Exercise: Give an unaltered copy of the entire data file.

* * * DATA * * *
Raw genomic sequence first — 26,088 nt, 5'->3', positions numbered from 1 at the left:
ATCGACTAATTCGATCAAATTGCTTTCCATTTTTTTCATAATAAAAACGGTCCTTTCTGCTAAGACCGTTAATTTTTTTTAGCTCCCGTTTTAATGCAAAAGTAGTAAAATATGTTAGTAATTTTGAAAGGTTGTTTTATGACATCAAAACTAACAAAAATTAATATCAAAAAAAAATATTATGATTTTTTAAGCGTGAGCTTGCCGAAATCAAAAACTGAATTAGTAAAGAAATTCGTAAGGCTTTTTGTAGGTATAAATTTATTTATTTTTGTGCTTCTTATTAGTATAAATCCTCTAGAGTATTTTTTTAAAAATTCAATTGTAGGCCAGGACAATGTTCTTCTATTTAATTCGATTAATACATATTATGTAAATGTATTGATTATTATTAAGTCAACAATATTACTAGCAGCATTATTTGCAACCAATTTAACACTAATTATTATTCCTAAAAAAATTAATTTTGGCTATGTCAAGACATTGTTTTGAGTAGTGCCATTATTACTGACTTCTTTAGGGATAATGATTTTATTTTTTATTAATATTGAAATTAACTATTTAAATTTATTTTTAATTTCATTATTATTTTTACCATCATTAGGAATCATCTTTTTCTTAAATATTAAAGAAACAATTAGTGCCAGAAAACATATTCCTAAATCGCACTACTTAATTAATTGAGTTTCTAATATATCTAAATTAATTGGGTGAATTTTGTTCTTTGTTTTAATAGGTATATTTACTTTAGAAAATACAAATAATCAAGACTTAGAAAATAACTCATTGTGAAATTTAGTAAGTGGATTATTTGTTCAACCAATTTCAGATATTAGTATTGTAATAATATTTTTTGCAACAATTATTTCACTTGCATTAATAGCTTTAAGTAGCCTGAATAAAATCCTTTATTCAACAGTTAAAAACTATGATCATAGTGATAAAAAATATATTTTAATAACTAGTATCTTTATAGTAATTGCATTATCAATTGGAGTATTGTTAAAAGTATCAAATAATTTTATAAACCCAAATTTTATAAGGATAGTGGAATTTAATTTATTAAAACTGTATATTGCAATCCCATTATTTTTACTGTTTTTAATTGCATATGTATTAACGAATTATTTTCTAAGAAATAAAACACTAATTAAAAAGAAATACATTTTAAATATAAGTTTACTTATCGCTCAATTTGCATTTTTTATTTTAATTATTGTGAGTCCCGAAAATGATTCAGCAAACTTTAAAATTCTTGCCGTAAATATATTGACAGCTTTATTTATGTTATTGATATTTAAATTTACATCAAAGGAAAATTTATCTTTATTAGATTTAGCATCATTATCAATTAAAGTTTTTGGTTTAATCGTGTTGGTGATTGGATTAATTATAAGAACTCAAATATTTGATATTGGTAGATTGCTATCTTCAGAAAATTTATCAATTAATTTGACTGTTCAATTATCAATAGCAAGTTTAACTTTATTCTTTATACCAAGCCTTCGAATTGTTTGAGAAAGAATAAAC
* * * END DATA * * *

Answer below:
Raw genomic sequence first — 26,088 nt, 5'->3', positions numbered from 1 at the left:
ATCGACTAATTCGATCAAATTGCTTTCCATTTTTTTCATAATAAAAACGGTCCTTTCTGCTAAGACCGTTAATTTTTTTTAGCTCCCGTTTTAATGCAAAAGTAGTAAAATATGTTAGTAATTTTGAAAGGTTGTTTTATGACATCAAAACTAACAAAAATTAATATCAAAAAAAAATATTATGATTTTTTAAGCGTGAGCTTGCCGAAATCAAAAACTGAATTAGTAAAGAAATTCGTAAGGCTTTTTGTAGGTATAAATTTATTTATTTTTGTGCTTCTTATTAGTATAAATCCTCTAGAGTATTTTTTTAAAAATTCAATTGTAGGCCAGGACAATGTTCTTCTATTTAATTCGATTAATACATATTATGTAAATGTATTGATTATTATTAAGTCAACAATATTACTAGCAGCATTATTTGCAACCAATTTAACACTAATTATTATTCCTAAAAAAATTAATTTTGGCTATGTCAAGACATTGTTTTGAGTAGTGCCATTATTACTGACTTCTTTAGGGATAATGATTTTATTTTTTATTAATATTGAAATTAACTATTTAAATTTATTTTTAATTTCATTATTATTTTTACCATCATTAGGAATCATCTTTTTCTTAAATATTAAAGAAACAATTAGTGCCAGAAAACATATTCCTAAATCGCACTACTTAATTAATTGAGTTTCTAATATATCTAAATTAATTGGGTGAATTTTGTTCTTTGTTTTAATAGGTATATTTACTTTAGAAAATACAAATAATCAAGACTTAGAAAATAACTCATTGTGAAATTTAGTAAGTGGATTATTTGTTCAACCAATTTCAGATATTAGTATTGTAATAATATTTTTTGCAACAATTATTTCACTTGCATTAATAGCTTTAAGTAGCCTGAATAAAATCCTTTATTCAACAGTTAAAAACTATGATCATAGTGATAAAAAATATATTTTAATAACTAGTATCTTTATAGTAATTGCATTATCAATTGGAGTATTGTTAAAAGTATCAAATAATTTTATAAACCCAAATTTTATAAGGATAGTGGAATTTAATTTATTAAAACTGTATATTGCAATCCCATTATTTTTACTGTTTTTAATTGCATATGTATTAACGAATTATTTTCTAAGAAATAAAACACTAATTAAAAAGAAATACATTTTAAATATAAGTTTACTTATCGCTCAATTTGCATTTTTTATTTTAATTATTGTGAGTCCCGAAAATGATTCAGCAAACTTTAAAATTCTTGCCGTAAATATATTGACAGCTTTATTTATGTTATTGATATTTAAATTTACATCAAAGGAAAATTTATCTTTATTAGATTTAGCATCATTATCAATTAAAGTTTTTGGTTTAATCGTGTTGGTGATTGGATTAATTATAAGAACTCAAATATTTGATATTGGTAGATTGCTATCTTCAGAAAATTTATCAATTAATTTGACTGTTCAATTATCAATAGCAAGTTTAACTTTATTCTTTATACCAAGCCTTCGAATTGTTTGAGAAAGAATAAAC